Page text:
- The Washington Times - Thursday, November 12, 2009

SUPREME COURT

Retired justice’s husband dies

John J. O’Connor III, the husband of retired Supreme Court Justice Sandra Day O’Connor, has died.

The court said that Mr. O’Connor, 79, died Wednesday in Phoenix of complications arising from Alzheimer’s disease.

Mr. O’Connor, himself a lawyer, was diagnosed with Alzheimer’s nearly two decades ago. His condition deteriorated markedly in mid-decade and when she announced her retirement in 2005, the justice cited the need to care her husband.

The O’Connors were married in 1952 and became a leading couple on Washington’s social scene when they moved from Arizona in 1981 following her confirmation as the first woman on the Supreme Court.

Following her retirement, Mrs. O’Connor made public her family’s battle with Alzheimer’s and became a vocal supporter of additional money for Alzheimer’s research.

PHARMACEUTICALS

FDA to mull Internet drug ads

As federal regulators take their first tentative steps toward policing the wild west of medical information online, pharmaceutical companies are pressing their case to market drugs via Google, Twitter and other Web sites.

The Food and Drug Administration will convene a two-day meeting beginning Thursday to hear the drug industry’s position on Internet marketing. The agency has agreed to consider developing rules for online advertising after companies complained that the current guidelines for traditional media - which require a detailed list of possible side effects - have left them hamstrung on the Web.

An estimated 83 percent of Internet users search for health information online, according to a recent survey from the Pew Research Center.

A few drugmakers have begun trying to reach patients via social-networking sites such as Facebook and YouTube. But overall the industry’s online presence trails other sectors, including retail, financial services and computer makers.

TRANSPORTATION

U.S. to hold forum on airline troubles

The Obama administration is taking its first step toward trying to fix the ailing airline industry, mired in a severe economic slump and facing safety worries.

Transportation Secretary Ray LaHood will hold a forum Thursday to discuss the state of the industry and ways government can help provide economic stability for air carriers. The industry has been rocked by repeated crises in recent years, including the 9/11 terrorist attacks, the SARS virus and the current economic downturn.

“U.S. aviation is facing severe economic uncertainty and an open and frank conversation will help begin a continuing dialogue about the industry’s future,” said Sasha Johnson, spokeswoman for the Transportation Department.

The Air Transport Association, which represents major carriers, says airlines are offering the fewest seats to passengers as measured by available seats and distance traveled in more than a decade. Airlines have shed more than 130,000 full-time jobs since 2000 and lost an estimated $33 billion over the same period. Thirteen airlines have filed for bankruptcy in the past two years.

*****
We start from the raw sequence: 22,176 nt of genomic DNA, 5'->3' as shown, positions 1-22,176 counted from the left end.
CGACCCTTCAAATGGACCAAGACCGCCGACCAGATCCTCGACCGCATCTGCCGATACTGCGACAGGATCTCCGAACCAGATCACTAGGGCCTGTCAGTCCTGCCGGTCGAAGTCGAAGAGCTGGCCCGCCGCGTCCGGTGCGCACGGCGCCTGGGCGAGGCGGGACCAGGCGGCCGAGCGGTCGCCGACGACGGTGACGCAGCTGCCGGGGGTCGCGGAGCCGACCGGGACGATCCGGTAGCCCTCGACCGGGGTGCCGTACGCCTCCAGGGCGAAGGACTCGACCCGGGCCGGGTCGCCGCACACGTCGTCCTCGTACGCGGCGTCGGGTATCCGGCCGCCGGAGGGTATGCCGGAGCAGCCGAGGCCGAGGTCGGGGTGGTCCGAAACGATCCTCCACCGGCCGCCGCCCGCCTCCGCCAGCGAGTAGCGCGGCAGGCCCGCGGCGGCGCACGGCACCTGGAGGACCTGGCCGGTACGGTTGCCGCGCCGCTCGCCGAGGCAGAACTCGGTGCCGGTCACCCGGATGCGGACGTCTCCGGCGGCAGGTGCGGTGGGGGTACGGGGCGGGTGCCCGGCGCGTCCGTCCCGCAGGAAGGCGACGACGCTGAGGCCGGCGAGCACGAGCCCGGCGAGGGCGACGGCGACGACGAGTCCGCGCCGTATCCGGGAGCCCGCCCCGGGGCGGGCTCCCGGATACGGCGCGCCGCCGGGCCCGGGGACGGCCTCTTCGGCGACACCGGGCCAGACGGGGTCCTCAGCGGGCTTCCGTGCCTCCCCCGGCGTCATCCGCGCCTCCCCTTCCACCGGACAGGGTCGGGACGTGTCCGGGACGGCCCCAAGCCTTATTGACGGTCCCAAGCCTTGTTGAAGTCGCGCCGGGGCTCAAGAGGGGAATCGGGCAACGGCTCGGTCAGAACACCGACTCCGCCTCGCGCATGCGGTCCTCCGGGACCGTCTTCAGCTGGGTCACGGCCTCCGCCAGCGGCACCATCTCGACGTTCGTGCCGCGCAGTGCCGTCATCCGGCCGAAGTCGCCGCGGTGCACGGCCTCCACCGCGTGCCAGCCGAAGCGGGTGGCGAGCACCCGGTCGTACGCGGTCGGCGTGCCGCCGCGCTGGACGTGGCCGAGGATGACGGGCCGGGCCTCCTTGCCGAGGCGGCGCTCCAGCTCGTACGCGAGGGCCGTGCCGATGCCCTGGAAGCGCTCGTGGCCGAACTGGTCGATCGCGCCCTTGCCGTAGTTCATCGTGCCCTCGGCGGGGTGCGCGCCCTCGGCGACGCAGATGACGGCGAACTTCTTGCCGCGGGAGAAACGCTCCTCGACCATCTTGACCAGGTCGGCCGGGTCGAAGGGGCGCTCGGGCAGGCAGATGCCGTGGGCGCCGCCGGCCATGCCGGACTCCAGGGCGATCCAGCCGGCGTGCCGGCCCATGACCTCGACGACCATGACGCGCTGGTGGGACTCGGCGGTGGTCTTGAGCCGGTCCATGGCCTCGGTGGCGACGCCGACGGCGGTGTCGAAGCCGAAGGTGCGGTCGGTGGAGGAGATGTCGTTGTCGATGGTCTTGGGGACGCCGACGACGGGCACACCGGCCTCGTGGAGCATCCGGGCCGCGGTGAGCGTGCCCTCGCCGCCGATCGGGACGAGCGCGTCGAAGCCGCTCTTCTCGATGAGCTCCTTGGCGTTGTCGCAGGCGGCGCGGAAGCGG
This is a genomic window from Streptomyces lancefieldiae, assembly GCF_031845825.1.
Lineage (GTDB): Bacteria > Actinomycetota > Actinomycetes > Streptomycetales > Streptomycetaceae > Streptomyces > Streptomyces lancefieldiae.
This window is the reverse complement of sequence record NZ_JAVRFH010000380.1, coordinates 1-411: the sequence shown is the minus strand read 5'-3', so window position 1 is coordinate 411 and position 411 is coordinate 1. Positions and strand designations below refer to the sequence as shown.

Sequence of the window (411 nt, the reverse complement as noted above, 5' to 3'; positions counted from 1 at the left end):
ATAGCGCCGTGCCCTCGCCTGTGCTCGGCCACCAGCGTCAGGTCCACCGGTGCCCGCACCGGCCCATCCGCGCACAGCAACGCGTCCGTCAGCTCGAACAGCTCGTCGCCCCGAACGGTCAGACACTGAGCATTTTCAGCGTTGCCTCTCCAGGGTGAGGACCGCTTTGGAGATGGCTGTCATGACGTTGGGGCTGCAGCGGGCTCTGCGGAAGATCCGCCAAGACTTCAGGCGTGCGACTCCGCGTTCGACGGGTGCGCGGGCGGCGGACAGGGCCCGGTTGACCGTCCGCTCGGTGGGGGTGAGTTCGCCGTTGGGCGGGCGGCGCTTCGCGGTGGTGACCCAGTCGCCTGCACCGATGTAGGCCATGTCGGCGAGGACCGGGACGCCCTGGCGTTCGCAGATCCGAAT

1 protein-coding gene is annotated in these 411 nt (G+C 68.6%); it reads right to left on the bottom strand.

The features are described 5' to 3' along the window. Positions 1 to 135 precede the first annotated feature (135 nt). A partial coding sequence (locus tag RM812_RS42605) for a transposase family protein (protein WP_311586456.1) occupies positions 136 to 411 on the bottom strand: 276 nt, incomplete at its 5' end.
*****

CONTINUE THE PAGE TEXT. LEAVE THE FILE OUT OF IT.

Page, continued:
Mr. LaHood’s invitation to aviation stakeholders says that the forum, which is closed to the public and the media, was organized at the request of the AFL-CIO’s Transportation Trades Department.

LEGISLATION

Senate OKs leave for flight crews

Flight attendants are a step closer to qualifying for benefits under the Family and Medical Leave Act.

The Senate late Tuesday approved a measure to clarify the intent of the landmark law so that airline flight crews are covered.

The 1993 law grants eligible workers up to 12 weeks of unpaid leave for family emergencies or after the birth of children. It generally covers employers with 50 or more workers.

Flight crews were considered excluded under the original law because they don’t work traditional 40-hour weeks.

The House has already passed virtually identical legislation. House members are expected to pass the Senate’s version of the bill before the end of the year.

Union officials hope it will be ready for President Obama’s signature by year’s end.

INTERIOR DEPARTMENT

Brown pelican off endangered list

After nearly 40 years of struggling for survival, the brown pelican is coming off the endangered-species list.

The bird - now prevalent across Florida, the Gulf of Mexico, Pacific coasts and the Caribbean - was declared an endangered species in 1970 after its population was devastated by the use of the pesticide DDT. The pelican’s recovery is largely a result of a 1972 ban on the chemical, coupled with efforts by states and conservation groups to protect its nesting sites and monitor its population.

“After being hunted for its feathers, facing devastating effects from the pesticide DDT and suffering from widespread habitat loss, the pelican has made a remarkable recovery,” Tom Strickland, assistant secretary for Fish and Wildlife and Parks for the Interior Department, said in a statement obtained by the Associated Press. “We once again see healthy flocks of pelicans in the air over our shores.”

From wire dispatches and staff reports

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